E.C. Craver wasn’t super-pleased when the photographer who accompanied me on this story asked to take his picture with the Jesse James Meets Frankenstein’s Daughter VHS box. After all, he’d lived a varied life, fought in the Korean War, and recently self-published his own novel.
But the photo was, basically, my idea, since I’d tracked Craver down at his new home in rural Washington state and held a fondness for the kind of low-grade cinema he’d played a part in. He was renamed “Cal Bolder” for his acting career by the semi-infamous agent Henry Willson, who’d done the same for Roy “Rock Hudson” Scherer, Merle “Troy Donahue” Johnson and a host of other beefcake stars. (I never got him to confirm that Willson was the agent he pulled over for speeding, though other sources make that claim. Johnny D. Boggs’ book Jesse James and the Movies identifies the agent as Robert Raison.) “‘Cal,’ like California,” as Craver put it in his still-booming voice when I met him. “Big and strong, like a boulder.” Ironic, that, since he’d nearly been killed by a boulder in Korea when a detachment of enemy soldiers tried to drop it on him.
The story appeared in my newspaper in time for Halloween in 2002. E.C. Craver died in 2005. My thanks to Brian’s Drive-In Theater, whose Cal Bolder page provided key info for this article and offers a fine memorial to Craver today.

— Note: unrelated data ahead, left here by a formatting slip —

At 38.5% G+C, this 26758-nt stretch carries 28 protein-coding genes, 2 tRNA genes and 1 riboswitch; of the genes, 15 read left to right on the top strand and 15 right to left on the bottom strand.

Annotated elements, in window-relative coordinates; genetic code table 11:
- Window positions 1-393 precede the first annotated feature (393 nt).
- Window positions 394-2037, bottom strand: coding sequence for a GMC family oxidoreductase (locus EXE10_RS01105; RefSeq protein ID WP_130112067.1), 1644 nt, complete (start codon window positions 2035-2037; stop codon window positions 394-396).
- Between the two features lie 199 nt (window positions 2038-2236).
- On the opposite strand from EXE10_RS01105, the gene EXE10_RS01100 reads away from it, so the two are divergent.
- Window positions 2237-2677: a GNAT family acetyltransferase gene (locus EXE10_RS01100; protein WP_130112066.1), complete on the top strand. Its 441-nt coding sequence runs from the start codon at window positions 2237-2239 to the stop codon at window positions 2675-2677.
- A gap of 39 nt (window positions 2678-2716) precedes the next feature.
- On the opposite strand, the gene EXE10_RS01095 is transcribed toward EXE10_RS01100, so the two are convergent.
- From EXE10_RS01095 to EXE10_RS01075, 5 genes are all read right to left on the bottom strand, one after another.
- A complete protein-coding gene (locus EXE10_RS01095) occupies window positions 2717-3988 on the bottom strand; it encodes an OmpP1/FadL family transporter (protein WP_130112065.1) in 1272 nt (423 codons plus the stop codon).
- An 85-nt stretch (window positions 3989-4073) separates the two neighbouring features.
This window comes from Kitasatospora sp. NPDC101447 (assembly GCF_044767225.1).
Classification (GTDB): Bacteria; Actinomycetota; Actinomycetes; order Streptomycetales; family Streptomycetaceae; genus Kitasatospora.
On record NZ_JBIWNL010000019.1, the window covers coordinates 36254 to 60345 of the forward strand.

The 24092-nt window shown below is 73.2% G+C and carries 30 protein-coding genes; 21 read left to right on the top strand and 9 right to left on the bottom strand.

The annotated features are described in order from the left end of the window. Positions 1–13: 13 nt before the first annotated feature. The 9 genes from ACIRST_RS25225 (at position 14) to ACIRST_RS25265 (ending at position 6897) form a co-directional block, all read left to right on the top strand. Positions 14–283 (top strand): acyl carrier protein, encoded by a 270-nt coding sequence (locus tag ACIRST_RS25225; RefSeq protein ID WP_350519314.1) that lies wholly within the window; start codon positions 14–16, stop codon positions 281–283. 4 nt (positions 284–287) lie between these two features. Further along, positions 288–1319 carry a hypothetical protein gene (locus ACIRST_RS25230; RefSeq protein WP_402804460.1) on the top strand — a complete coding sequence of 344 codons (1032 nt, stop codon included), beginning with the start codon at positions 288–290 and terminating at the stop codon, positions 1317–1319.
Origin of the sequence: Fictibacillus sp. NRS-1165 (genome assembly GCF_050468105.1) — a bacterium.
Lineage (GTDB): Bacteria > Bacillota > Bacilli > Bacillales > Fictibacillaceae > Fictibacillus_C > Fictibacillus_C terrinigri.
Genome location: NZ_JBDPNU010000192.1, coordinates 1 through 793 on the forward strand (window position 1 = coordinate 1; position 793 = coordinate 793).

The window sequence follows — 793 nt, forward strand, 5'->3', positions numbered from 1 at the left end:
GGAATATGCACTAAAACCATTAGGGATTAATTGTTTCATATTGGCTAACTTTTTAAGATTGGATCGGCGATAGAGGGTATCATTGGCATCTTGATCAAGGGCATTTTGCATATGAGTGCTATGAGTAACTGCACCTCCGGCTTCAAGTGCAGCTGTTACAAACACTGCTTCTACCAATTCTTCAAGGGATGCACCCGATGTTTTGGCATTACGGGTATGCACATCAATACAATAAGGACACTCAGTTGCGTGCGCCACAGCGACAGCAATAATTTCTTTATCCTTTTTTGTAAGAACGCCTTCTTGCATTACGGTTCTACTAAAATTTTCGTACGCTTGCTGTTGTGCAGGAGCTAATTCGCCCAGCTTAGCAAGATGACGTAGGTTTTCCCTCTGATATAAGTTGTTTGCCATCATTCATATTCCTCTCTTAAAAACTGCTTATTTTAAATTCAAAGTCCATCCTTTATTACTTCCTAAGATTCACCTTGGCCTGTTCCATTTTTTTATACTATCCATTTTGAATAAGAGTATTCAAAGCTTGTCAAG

ROYAL CITY – E.C. Craver may have been too nice a guy for Hollywood.
At a muscular 6-feet-4, 240 pounds, Craver was recruited in 1958 from his Los Angeles Police Department motorcycle into a 10-year whirl of auditions, studio-lot visits and film shoots. Under the stage name Cal Bolder, he played bad guys on “Bonanza,” “The Man From U.N.C.L.E.” and “Star Trek,” and got turned into a mind-numbed monster in the camp horror classic Jesse James Meets Frankenstein’s Daughter.
“I was doing fairly well with the agent I had,” said Craver, now 71 and living outside Royal City. “I’d had four or five things and a couple of leading roles — I hated to just go to him and say, ‘I’m leaving town.’ So I said, ‘No, I think this guy is doing me all right.’
“And so Clint Eastwood goes over there,” he said, “and you know the rest of the story.”